The development of verrucae in renal transplant patients is not uncommon.1-3 Accumulated evidence indicates that the risks of cancer, particularly squamous cell carcinoma and reticulum cell sarcoma, are increased in recipients of renal transplants.4,5
The development of carcinoma in renal transplant patients who are receiving immunosuppressive therapy may be attributed to loss of "immune surveillance," oncogenic effect of the drugs, or the potentiation of oncogenic viruses such as herpes simplex or human papilloma virus.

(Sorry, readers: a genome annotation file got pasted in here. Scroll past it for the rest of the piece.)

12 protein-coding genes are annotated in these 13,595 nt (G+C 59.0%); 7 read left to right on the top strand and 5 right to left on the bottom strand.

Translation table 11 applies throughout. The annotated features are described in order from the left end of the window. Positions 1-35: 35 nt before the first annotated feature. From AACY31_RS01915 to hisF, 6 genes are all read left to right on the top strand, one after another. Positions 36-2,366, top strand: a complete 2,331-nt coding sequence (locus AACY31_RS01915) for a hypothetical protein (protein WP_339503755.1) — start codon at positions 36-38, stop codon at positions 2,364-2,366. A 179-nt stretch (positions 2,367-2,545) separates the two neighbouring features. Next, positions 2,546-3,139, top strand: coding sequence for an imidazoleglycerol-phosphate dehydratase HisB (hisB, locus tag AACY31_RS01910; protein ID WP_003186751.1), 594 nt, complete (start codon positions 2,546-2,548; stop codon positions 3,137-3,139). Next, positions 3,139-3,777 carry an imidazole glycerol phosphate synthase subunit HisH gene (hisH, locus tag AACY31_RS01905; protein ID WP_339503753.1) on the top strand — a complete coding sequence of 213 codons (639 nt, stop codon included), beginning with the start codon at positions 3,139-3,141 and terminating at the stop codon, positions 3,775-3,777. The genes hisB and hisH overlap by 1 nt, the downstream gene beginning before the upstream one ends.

We present here a case of a renal allograft recipient in whom a verrucous carcinoma, thought possibly to have arisen from a wart, subsequently developed.
Report of a Case
A 28-year-old woman had had a renal transplant from her mother 15 years before admission and had been maintained on a regimen of 150 mg/day of azathioprine (Imuran) and 25 mg of prednisone every other day. The patient's condition had been complicated for the past
Turner JE, Hodge SJ, Callen JP. Verrucous Carcinoma in a Renal Transplant Patient After Long-term Immunosuppression. Arch Dermatol. 1980;116(9):1074–1076. doi:10.1001/archderm.1980.01640330112029
Coronavirus Resource Center
Customize your JAMA Network experience by selecting one or more topics from the list below.
Create a personal account or sign in to: